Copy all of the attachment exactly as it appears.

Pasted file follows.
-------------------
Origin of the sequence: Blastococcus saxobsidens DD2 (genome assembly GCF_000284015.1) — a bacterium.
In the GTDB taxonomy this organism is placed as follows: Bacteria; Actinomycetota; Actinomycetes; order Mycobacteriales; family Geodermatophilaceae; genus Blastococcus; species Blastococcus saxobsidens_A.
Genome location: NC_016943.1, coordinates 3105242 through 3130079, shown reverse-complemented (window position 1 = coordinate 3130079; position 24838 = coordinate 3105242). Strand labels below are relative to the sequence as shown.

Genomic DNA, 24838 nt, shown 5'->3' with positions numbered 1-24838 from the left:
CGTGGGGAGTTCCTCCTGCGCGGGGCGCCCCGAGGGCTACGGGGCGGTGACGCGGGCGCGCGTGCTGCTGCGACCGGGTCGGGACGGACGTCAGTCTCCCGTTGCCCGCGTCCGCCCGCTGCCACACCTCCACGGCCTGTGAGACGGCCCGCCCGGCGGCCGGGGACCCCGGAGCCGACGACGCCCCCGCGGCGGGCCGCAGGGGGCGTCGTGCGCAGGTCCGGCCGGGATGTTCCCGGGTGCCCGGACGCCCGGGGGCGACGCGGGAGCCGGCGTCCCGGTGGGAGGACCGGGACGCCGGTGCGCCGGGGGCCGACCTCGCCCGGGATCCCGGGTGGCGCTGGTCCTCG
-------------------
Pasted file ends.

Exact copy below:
Origin of the sequence: Blastococcus saxobsidens DD2 (genome assembly GCF_000284015.1) — a bacterium.
In the GTDB taxonomy this organism is placed as follows: Bacteria; Actinomycetota; Actinomycetes; order Mycobacteriales; family Geodermatophilaceae; genus Blastococcus; species Blastococcus saxobsidens_A.
Genome location: NC_016943.1, coordinates 3105242 through 3130079, shown reverse-complemented (window position 1 = coordinate 3130079; position 24838 = coordinate 3105242). Strand labels below are relative to the sequence as shown.

Genomic DNA, 24838 nt, shown 5'->3' with positions numbered 1-24838 from the left:
CGTGGGGAGTTCCTCCTGCGCGGGGCGCCCCGAGGGCTACGGGGCGGTGACGCGGGCGCGCGTGCTGCTGCGACCGGGTCGGGACGGACGTCAGTCTCCCGTTGCCCGCGTCCGCCCGCTGCCACACCTCCACGGCCTGTGAGACGGCCCGCCCGGCGGCCGGGGACCCCGGAGCCGACGACGCCCCCGCGGCGGGCCGCAGGGGGCGTCGTGCGCAGGTCCGGCCGGGATGTTCCCGGGTGCCCGGACGCCCGGGGGCGACGCGGGAGCCGGCGTCCCGGTGGGAGGACCGGGACGCCGGTGCGCCGGGGGCCGACCTCGCCCGGGATCCCGGGTGGCGCTGGTCCTCG